Heaven and horticulture
Savannah's path of promises, Emily's rainbow flowerbed, a cloister, a woodhenge and story-telling seat, stepping stones, zen pebbles, passion-flowers and honeysuckle - all these religious motifs and images have been chosen by schools to express ideas about creation, faith, fellowship, peace and sacrifice while making a garden.
When the RE think tank REEP (Religious Education and Environment Programme) launched its awards for garden design, no one expected so many schools to come up with such diverse and profound responses to the challenge of designing a school garden based on cross-curricular work in RE, information technology and art, according to REEP director Diana Lazenby.
Children used photographs, computer-based and freehand drawings, video and PowerPoint to put forward plans, which included cottage gardens, wildlife areas, mosaics, planted wheels and cross shapes, a Japanese garden of tranquillity, a memorial garden for a pupil who died and even a cloister.
Their designs often incorporated themes and symbols from several religions, and at the same time looked forward to the garden itself providing a spiritual haven according to Mike Calnan, the National Trust's head of gardens and parks and chair of the judging panel.
"We were keen not to choose designs that were just a makeover," he says.
"All the judges shared the view that gardens have the power to transform lives. Every entry was a vision of how to make the world a better place, but the best ones saw the design as the beginning of a process rather than the end."
Many of the gardens were new stages in work that schools had already done over several years linking RE and gardens. At Angley School in Cranbrook, for example, work had already begun on transforming an area between classrooms that was "a bit run down" into a zen garden with pebbles, flowing water and butterfly-attracting plants.
At St Wilfrid's Catholic Primary School in Ripon, the overall winner, a completely new wildlife garden was under way, with various habitats and a peaceful, natural log seating area around a pond. Meanwhile, Formby High School on Merseyside proposed a double-helix fountain representing the stream of life to celebrate this year's 50th anniversary of the discovery of DNA as the centrepiece for its pergola-shaded walkway between classrooms.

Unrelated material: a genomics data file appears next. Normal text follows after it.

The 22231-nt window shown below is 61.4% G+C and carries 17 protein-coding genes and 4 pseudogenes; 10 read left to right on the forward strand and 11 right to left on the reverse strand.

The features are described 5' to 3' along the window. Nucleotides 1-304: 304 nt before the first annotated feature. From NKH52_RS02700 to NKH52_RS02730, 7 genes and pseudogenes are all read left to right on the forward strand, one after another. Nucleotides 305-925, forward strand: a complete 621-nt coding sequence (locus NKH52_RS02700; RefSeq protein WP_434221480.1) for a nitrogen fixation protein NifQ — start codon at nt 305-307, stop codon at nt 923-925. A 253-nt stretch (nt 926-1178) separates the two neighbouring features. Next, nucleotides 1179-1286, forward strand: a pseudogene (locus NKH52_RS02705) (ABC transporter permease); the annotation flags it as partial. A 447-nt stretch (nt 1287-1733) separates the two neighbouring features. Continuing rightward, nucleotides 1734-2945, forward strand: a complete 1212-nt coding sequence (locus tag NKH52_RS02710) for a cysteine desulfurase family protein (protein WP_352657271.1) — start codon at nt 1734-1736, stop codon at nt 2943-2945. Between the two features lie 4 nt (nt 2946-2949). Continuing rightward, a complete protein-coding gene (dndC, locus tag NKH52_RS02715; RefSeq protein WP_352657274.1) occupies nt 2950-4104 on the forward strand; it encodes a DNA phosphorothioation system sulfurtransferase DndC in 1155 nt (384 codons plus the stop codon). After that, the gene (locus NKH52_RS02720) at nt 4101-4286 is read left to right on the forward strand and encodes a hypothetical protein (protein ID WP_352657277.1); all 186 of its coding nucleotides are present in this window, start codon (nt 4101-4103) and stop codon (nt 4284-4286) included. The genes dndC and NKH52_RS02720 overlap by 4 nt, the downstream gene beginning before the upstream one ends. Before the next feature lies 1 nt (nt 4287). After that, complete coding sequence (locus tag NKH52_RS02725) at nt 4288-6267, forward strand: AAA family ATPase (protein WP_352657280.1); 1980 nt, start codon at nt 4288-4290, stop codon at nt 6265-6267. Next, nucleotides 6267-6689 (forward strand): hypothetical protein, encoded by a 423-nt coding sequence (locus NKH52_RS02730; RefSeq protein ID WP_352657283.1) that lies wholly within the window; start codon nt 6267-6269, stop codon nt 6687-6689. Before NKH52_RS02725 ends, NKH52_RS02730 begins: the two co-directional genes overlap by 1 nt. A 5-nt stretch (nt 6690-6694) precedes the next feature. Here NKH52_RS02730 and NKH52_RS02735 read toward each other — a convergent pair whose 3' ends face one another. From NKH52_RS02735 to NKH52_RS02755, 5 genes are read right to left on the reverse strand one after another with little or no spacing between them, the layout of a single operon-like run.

The judges, who included Royal College of Art rector Sir Christopher Frayling and Tate Britain director Richard Humphreys, also wanted to see input from both adults and children, according to Mike Calnan. Some children's designs had needed a bit of adult realism - for example, how would they be watered over the summer? Others, such as formal shrines, seemed to lack the perspective of a child.
The best were community efforts, sometimes even proposing joint access to, or at least a view of, the garden. So at Ridge Primary School in Lancaster, for example, a small gardening project initiated by one learning support assistant and two unsettled boys eventually spread to involve the whole school.
At Ethelbert Road Infants' School in Faversham, parents, staff and children excavated a corner of the tarmac playground for grass, gazebos, a solar fountain and a sculpture, and daisies were planted everywhere in memory of Daisy, a pupil who had died.
The sculpture will be paid for by the school's pound;500 winnings, not only from the REEP awards, but also from the Art and Christianity Enquiry Trust (ACE), which also sponsored prizes for collaboration between school gardening projects and a professional artist.
Deansfield Primary in Eltham, east London, was the overall ACE award winner, with its proposed multi-faith "sanctuary in Greenwich", also taking over a corner of tarmac playground, designed in conjunction with University of Greenwich architecture students and containing a cloister, formal Islamic and Christian planting, flowing green planting and water in the Buddhist section.
This multifaith theme was taken up by many of the schools. At Bramcote Park secondary in Nottingham, for example, the existing RE and environment club decided against using specific religious symbols in their garden, an underused plot at the front of the school dominated by five mature trees.
Instead, symbolic planting was chosen, using honeysuckle and passion flowers to represent Christianity and yellow flowers to mark a Buddhist sacrifice. They also had a community focus within the school - a unit for visually impaired students who wanted to enjoy the garden. So they rejected roses ("too prickly") and opted for strong scents, colours and textures, as well as a chiming bell hanging from the trees.
There was also a community focus at Saxon Shore Infants in Portsmouth. The school contains several garden areas which are used not only by pupils, but also by adult learners in a project called New Leaf. The school's winning REEP entry, designed by New Leaf manager Alistair Martin, is called the Theatre of Good Companions and includes a stone performance space surrounded by natural tree boundaries, set in planting which celebrates companionship. It uses a lime tree as a symbol of marriage and rosemary to mark long friendship.
It is exactly the kind of balance of symbolism and practicality that the awards hoped to promote, according to Alison Seaman, one of the judges, a former director of the National Religious Education Centre and now an RE consultant. "The best gardens had children looking beyond symbols and into the meaning behind them," she says. "Children were connecting themselves to the garden in a deeper way, looking for a quiet or contemplative place or somewhere that could help them remember.
"If spirituality is about anything it's about making connections. We chose gardens that would help children make connections and live with them and grow with them."
REEP's 2004-2005 award scheme will be launched in January. www.reep.org